FIG. 8.—LIGAMENTS OF THE FIRST AND SECOND INTERPHALANGEAL ARTICULATIONS (VIEWED FROM THE SIDE). (AFTER DOLLAR AND WHEATLEY.)
1, Outermost slip from the glenoidal fibro-cartilage; 2, lateral ligament of the first interphalangeal articulation; 3, prolongations of the lateral ligament of the first interphalangeal articulation attached to the end of the navicular bone to form the postero-lateral ligament of the pedal joint; 4, end of the navicular bone; 5, antero-lateral ligament of the pedal joint.
The Lateral Ligaments.—These are large and thick, an outer and an inner, running obliquely from above downwards and backwards. Each is inserted superiorly into the lateral tubercle of the lower end of the first phalanx, and inferiorly to the side of the second phalanx, their most inferior fibres becoming finally fixed to the extremities of the navicular bone, where they form the postero-lateral ligaments of the pedal articulation. In front of the joint the extensor pedis plays the part of an additional ligament.
The Synovial Membrane.—This is limited in front by the tendon of the extensor pedis, on each side by the lateral ligaments of the joint, and behind by the glenoid fibro-cartilage. At this point it is prolonged upwards as a pouch behind the lower extremity of the first phalanx.
THE ARTICULATION OF THE SECOND PHALANX WITH THE THIRD, THE PEDAL, OR THE COFFIN JOINT.—This also is an imperfect hinge-joint, permitting only of flexion and extension, which movements are more restricted than in the previous articulation. Three bones enter into its formation: the second phalanx, the third phalanx, and the navicular bone. The lower articulatory surface is formed by the third phalanx and the navicular bone combined. To effect this the navicular is closely and firmly attached to the third phalanx by an interosseous ligament. The two bones, as one, are then connected to the second phalanx by four lateral ligaments, an anterior and a posterior on each side.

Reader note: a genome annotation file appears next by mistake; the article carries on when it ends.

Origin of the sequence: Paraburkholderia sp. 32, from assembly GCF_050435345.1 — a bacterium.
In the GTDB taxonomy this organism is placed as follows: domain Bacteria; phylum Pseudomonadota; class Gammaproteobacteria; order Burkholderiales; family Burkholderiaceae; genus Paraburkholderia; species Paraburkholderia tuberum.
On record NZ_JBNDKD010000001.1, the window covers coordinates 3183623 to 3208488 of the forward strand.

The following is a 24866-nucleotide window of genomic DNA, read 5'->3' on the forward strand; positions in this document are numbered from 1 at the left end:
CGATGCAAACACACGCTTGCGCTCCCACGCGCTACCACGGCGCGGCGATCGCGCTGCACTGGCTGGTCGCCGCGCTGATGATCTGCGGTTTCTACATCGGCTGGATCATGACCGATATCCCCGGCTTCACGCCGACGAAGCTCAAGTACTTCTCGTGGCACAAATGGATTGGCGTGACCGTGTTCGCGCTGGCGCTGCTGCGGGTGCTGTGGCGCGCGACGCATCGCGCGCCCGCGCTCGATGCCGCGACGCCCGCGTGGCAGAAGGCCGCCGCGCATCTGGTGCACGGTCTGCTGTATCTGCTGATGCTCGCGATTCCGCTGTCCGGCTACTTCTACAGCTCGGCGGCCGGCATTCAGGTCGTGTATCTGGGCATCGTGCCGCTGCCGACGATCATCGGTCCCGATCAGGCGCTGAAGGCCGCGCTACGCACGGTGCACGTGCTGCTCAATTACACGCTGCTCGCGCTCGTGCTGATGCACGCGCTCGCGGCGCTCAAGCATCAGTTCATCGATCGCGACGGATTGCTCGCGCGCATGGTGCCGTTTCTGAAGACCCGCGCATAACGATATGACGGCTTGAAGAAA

The Interosseous Ligament consists of extremely short fibres running from the extensively grooved portion of the anterior surface of the navicular bone to become attached to the os pedis immediately behind its articular surface.
The Antero-lateral Ligaments are attached by their superior extremities to the lateral surfaces of the second phalanx, and by their inferior extremities into the depressions on either side of the pyramidal process of the os pedis.
The Postero-lateral Ligaments.—As mentioned when describing the first interphalangeal articulation, these are in reality continuations of the lateral ligaments of that joint. Running obliquely downwards and backwards from their point of attachment to the first phalanx they curve round the lower part of the side of the second phalanx and end on the extremities and posterior surface of the navicular bone. Having reached that position, they send short attachments to the retrossal process of the os pedis and to the inner face of the lateral cartilage.
FIG. 9.—LIGAMENTS OF THE FIRST AND SECOND INTERPHALANGEAL ARTICULATIONS (VIEWED FROM BEHIND). (AFTER DOLLAR AND WHEATLEY.) 1, Suspensory ligament; 2, innermost slip from complementary cartilage of pastern joint; 3, middle slip from complementary cartilage of pastern joint; 4, outermost slip from complementary cartilage of pastern joint; 5, glenoid or complementary cartilage of pastern joint; 6, postero-lateral ligaments of the pedal joint; 7, the navicular bone; 8, interosseous ligaments of the pedal joint; 9, semilunar crest of os pedis; 10, plantar surface of os pedis.
Synovial Membrane.—This extends below the facets uniting the navicular to the pedal bone, and offers for consideration two sacs. A large one posteriorly running up behind the second phalanx to nearly adjoin the sesamoidean bursæ, and a small one, a prolongation of the synovial membrane between the antero-lateral and postero-lateral ligaments of the same side. This latter is often distended, and on account of its close proximity to the seat of operation, is liable to be accidentally opened in excision of the lateral cartilage for quittor.